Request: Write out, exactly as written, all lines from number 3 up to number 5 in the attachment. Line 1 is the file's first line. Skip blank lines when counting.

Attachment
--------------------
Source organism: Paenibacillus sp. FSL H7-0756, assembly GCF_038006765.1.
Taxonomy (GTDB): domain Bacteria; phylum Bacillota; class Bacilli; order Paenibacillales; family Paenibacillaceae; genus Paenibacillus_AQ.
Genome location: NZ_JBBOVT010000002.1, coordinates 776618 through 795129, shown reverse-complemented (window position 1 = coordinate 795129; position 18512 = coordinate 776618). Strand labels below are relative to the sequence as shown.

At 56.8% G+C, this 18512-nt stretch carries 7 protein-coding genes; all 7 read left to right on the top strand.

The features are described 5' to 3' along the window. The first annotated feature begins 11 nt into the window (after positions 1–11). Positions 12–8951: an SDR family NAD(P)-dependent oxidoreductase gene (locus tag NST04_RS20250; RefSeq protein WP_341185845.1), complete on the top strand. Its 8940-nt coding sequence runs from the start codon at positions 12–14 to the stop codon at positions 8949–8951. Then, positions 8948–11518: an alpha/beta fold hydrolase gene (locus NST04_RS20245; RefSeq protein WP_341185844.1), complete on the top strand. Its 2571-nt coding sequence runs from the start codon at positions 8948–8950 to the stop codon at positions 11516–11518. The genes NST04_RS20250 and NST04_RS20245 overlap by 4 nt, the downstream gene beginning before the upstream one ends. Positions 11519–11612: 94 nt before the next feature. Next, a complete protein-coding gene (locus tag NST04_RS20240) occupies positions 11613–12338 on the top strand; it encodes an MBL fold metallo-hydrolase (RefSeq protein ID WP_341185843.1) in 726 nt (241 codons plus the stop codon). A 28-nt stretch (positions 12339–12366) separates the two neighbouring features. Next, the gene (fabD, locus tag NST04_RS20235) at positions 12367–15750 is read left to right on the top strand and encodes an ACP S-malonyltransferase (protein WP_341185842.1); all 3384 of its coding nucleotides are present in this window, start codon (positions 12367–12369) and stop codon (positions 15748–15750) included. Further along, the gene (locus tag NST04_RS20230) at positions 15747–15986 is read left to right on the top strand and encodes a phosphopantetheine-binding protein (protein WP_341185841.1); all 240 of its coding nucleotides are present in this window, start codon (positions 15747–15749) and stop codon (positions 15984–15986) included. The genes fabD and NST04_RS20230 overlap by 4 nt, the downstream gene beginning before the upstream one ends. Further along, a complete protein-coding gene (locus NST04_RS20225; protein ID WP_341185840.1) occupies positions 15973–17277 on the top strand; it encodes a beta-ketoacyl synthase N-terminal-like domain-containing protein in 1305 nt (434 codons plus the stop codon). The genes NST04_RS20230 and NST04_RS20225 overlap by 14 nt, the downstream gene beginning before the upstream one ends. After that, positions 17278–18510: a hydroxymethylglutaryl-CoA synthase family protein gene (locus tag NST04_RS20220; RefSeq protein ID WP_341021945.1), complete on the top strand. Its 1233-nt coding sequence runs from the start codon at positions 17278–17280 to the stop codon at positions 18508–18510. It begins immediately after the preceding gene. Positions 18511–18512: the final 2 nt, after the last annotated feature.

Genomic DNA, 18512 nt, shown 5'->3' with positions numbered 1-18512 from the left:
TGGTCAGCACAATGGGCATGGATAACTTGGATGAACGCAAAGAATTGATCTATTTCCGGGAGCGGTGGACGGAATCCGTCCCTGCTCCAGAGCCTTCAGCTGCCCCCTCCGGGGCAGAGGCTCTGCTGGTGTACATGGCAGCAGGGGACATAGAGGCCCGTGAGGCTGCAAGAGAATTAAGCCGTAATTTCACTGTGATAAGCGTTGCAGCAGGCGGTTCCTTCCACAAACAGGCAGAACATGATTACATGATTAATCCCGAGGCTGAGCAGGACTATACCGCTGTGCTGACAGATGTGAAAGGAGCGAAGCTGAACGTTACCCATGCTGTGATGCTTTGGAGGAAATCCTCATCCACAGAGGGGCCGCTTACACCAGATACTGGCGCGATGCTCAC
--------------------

Genome location: NZ_JBBOVT010000002.1, coordinates 776618 through 795129, shown reverse-complemented (window position 1 = coordinate 795129; position 18512 = coordinate 776618). Strand labels below are relative to the sequence as shown.

At 56.8% G+C, this 18512-nt stretch carries 7 protein-coding genes; all 7 read left to right on the top strand.

The features are described 5' to 3' along the window. The first annotated feature begins 11 nt into the window (after positions 1–11). Positions 12–8951: an SDR family NAD(P)-dependent oxidoreductase gene (locus tag NST04_RS20250; RefSeq protein WP_341185845.1), complete on the top strand. Its 8940-nt coding sequence runs from the start codon at positions 12–14 to the stop codon at positions 8949–8951. Then, positions 8948–11518: an alpha/beta fold hydrolase gene (locus NST04_RS20245; RefSeq protein WP_341185844.1), complete on the top strand. Its 2571-nt coding sequence runs from the start codon at positions 8948–8950 to the stop codon at positions 11516–11518. The genes NST04_RS20250 and NST04_RS20245 overlap by 4 nt, the downstream gene beginning before the upstream one ends. Positions 11519–11612: 94 nt before the next feature. Next, a complete protein-coding gene (locus tag NST04_RS20240) occupies positions 11613–12338 on the top strand; it encodes an MBL fold metallo-hydrolase (RefSeq protein ID WP_341185843.1) in 726 nt (241 codons plus the stop codon). A 28-nt stretch (positions 12339–12366) separates the two neighbouring features. Next, the gene (fabD, locus tag NST04_RS20235) at positions 12367–15750 is read left to right on the top strand and encodes an ACP S-malonyltransferase (protein WP_341185842.1); all 3384 of its coding nucleotides are present in this window, start codon (positions 12367–12369) and stop codon (positions 15748–15750) included. Further along, the gene (locus tag NST04_RS20230) at positions 15747–15986 is read left to right on the top strand and encodes a phosphopantetheine-binding protein (protein WP_341185841.1); all 240 of its coding nucleotides are present in this window, start codon (positions 15747–15749) and stop codon (positions 15984–15986) included. The genes fabD and NST04_RS20230 overlap by 4 nt, the downstream gene beginning before the upstream one ends. Further along, a complete protein-coding gene (locus NST04_RS20225; protein ID WP_341185840.1) occupies positions 15973–17277 on the top strand; it encodes a beta-ketoacyl synthase N-terminal-like domain-containing protein in 1305 nt (434 codons plus the stop codon). The genes NST04_RS20230 and NST04_RS20225 overlap by 14 nt, the downstream gene beginning before the upstream one ends. After that, positions 17278–18510: a hydroxymethylglutaryl-CoA synthase family protein gene (locus tag NST04_RS20220; RefSeq protein ID WP_341021945.1), complete on the top strand. Its 1233-nt coding sequence runs from the start codon at positions 17278–17280 to the stop codon at positions 18508–18510. It begins immediately after the preceding gene. Positions 18511–18512: the final 2 nt, after the last annotated feature.